12 January 2014
Black rhino hunt permit auctioned in US

A permit to hunt and kill an endangered Black Rhino in Namibia has been sold at a US auction for $350,000 (£212,000).

The Dallas Safari Club in Texas says the hunt will help protect the species by removing an old aggressive rhino, and funding future conservation.

However, the auction has been fiercely criticised by conservationists, and has even drawn death threats.

Namibia is home to about a third of the world’s 5,000 black rhinos, and issues just three hunting permits a year.

It is the first time a permit has been auctioned outside the southern African nation.

‘A sad joke’
The auction was held amid tight security at a Dallas convention centre, where dozens of protesters had gathered.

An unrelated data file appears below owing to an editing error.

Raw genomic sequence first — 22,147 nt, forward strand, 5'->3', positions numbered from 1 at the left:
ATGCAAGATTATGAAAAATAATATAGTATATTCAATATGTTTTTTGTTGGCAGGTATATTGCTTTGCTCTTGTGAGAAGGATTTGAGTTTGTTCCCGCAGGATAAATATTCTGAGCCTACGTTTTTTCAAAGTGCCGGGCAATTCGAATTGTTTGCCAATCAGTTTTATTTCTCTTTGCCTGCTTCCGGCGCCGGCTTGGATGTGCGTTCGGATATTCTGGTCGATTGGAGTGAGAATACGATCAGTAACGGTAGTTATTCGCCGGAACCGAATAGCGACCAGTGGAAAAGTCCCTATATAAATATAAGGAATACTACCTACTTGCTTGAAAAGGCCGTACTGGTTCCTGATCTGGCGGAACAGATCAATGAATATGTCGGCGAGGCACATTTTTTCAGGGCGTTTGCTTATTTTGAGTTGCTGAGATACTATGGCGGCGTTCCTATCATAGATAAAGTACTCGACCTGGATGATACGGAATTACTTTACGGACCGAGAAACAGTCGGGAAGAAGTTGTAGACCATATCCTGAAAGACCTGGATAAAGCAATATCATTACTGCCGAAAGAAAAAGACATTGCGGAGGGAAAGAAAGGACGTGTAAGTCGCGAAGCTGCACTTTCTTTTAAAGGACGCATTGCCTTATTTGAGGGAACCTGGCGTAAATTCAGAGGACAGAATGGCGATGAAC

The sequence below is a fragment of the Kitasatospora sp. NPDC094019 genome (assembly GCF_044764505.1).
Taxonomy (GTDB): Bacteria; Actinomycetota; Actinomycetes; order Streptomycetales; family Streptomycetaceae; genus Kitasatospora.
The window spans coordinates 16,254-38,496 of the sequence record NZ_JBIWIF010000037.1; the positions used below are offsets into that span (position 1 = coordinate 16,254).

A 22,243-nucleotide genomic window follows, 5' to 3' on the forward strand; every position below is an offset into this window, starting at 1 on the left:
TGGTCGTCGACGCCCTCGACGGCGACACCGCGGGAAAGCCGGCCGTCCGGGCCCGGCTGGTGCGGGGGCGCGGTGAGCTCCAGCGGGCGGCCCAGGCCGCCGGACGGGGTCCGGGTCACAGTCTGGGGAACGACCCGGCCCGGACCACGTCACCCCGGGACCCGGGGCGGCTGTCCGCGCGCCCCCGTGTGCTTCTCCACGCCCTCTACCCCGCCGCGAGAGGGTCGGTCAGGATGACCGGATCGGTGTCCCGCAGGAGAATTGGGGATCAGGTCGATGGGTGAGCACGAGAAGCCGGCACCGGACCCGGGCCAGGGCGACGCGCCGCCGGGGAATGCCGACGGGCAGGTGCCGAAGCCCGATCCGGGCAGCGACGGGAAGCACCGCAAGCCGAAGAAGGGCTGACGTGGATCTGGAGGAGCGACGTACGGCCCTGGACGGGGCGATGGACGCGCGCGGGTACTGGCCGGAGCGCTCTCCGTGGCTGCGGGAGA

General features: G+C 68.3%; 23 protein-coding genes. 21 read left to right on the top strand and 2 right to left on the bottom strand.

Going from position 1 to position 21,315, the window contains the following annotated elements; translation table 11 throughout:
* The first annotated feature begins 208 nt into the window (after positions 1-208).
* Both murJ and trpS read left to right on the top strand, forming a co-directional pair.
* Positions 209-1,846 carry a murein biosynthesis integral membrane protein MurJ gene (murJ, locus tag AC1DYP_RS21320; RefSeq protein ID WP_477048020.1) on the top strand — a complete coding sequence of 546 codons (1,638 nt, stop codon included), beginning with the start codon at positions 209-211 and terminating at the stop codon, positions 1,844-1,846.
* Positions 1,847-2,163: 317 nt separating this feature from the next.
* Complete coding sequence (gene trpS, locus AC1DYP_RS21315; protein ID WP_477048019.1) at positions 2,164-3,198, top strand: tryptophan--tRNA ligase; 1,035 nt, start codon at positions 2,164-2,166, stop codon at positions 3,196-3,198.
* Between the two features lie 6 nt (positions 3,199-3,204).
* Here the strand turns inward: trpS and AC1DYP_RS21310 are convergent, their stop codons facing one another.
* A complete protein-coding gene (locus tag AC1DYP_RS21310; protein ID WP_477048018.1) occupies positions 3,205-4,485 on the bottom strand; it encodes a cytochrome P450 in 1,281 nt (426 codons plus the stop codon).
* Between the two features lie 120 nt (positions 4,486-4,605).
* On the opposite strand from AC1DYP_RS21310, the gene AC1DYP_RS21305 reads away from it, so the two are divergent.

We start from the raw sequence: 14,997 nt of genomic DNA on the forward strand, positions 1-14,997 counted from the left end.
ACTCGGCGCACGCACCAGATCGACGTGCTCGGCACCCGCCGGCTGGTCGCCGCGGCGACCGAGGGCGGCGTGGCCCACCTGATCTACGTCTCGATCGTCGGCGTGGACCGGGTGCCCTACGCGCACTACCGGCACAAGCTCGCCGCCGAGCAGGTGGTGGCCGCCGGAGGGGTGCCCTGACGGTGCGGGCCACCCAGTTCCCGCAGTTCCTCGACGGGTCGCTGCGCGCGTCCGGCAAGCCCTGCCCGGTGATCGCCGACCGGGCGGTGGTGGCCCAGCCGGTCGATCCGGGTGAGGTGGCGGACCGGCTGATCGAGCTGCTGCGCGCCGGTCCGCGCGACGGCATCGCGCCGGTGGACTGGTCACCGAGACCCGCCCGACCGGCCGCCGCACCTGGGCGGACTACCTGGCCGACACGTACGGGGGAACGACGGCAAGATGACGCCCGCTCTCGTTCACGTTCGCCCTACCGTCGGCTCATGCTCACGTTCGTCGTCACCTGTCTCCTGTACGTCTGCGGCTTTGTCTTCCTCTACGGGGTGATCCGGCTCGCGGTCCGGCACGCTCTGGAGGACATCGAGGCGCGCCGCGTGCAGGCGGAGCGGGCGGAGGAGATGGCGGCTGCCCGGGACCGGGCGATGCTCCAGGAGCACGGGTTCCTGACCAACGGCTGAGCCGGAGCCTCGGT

The winning bidder – who has not been named – will hunt an old, non-breeding male rhino.

The organisers say such animals actually pose a threat to younger rhinos, which they sometimes charge and kill.

All proceeds will be donated to the Namibian government and will be earmarked for conservation efforts, safari club officials said.

Experts say growing demand for rhino horn in Asia is driving up instances of poaching
Animal rights groups described the hunt’s conservation claim as “perverse” and “a sad joke”.

“This auction is telling the world that an American will pay anything to kill their species,” Jeffrey Flocken of the International Fund for Animal Welfare (Ifaw) told the Associated Press.

“This is, in fact, making a spectacle of killing an endangered species.”

More than 80,000 people signed online petitions against the auction.

The FBI says it is investigating a string of death threats over the auction.

At present it is estimated that there are around 20,000 white rhinos left.

Experts say that growing demand for rhino horn in Asia is driving up instances of poaching.

It is being fuelled by the belief in countries like China and Vietnam that powdered rhino horn has medicinal powers and can impact diseases like cancer. Horns can sell for around $65,000 a kg.